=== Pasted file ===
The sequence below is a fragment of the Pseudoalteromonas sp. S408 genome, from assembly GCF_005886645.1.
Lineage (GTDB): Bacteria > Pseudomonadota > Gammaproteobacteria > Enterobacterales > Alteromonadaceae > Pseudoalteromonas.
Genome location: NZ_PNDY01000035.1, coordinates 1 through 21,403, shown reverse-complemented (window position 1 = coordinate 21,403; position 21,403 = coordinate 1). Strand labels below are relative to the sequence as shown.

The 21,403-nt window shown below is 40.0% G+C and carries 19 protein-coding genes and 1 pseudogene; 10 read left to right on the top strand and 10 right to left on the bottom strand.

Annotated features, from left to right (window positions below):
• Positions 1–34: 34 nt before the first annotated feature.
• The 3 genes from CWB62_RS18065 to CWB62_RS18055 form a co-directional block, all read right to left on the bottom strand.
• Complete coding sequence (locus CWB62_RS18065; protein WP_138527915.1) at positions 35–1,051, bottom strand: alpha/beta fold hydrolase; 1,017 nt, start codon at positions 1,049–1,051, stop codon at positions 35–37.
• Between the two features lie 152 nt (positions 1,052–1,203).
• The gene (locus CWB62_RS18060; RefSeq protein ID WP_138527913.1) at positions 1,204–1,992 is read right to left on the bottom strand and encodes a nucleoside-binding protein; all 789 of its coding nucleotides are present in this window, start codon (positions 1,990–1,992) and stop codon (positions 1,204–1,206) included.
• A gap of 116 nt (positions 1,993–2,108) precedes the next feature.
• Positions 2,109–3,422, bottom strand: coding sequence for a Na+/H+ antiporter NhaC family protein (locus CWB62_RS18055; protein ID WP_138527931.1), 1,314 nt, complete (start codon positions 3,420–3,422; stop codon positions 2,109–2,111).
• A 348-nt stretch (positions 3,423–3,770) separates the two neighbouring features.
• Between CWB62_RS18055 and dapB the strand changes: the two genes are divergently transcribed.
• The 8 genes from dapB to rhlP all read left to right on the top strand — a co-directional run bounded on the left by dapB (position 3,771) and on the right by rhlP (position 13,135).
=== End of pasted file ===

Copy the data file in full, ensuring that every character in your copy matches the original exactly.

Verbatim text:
The sequence below is a fragment of the Pseudoalteromonas sp. S408 genome, from assembly GCF_005886645.1.
Lineage (GTDB): Bacteria > Pseudomonadota > Gammaproteobacteria > Enterobacterales > Alteromonadaceae > Pseudoalteromonas.
Genome location: NZ_PNDY01000035.1, coordinates 1 through 21,403, shown reverse-complemented (window position 1 = coordinate 21,403; position 21,403 = coordinate 1). Strand labels below are relative to the sequence as shown.

The 21,403-nt window shown below is 40.0% G+C and carries 19 protein-coding genes and 1 pseudogene; 10 read left to right on the top strand and 10 right to left on the bottom strand.

Annotated features, from left to right (window positions below):
• Positions 1–34: 34 nt before the first annotated feature.
• The 3 genes from CWB62_RS18065 to CWB62_RS18055 form a co-directional block, all read right to left on the bottom strand.
• Complete coding sequence (locus CWB62_RS18065; protein WP_138527915.1) at positions 35–1,051, bottom strand: alpha/beta fold hydrolase; 1,017 nt, start codon at positions 1,049–1,051, stop codon at positions 35–37.
• Between the two features lie 152 nt (positions 1,052–1,203).
• The gene (locus CWB62_RS18060; RefSeq protein ID WP_138527913.1) at positions 1,204–1,992 is read right to left on the bottom strand and encodes a nucleoside-binding protein; all 789 of its coding nucleotides are present in this window, start codon (positions 1,990–1,992) and stop codon (positions 1,204–1,206) included.
• A gap of 116 nt (positions 1,993–2,108) precedes the next feature.
• Positions 2,109–3,422, bottom strand: coding sequence for a Na+/H+ antiporter NhaC family protein (locus CWB62_RS18055; protein ID WP_138527931.1), 1,314 nt, complete (start codon positions 3,420–3,422; stop codon positions 2,109–2,111).
• A 348-nt stretch (positions 3,423–3,770) separates the two neighbouring features.
• Between CWB62_RS18055 and dapB the strand changes: the two genes are divergently transcribed.
• The 8 genes from dapB to rhlP all read left to right on the top strand — a co-directional run bounded on the left by dapB (position 3,771) and on the right by rhlP (position 13,135).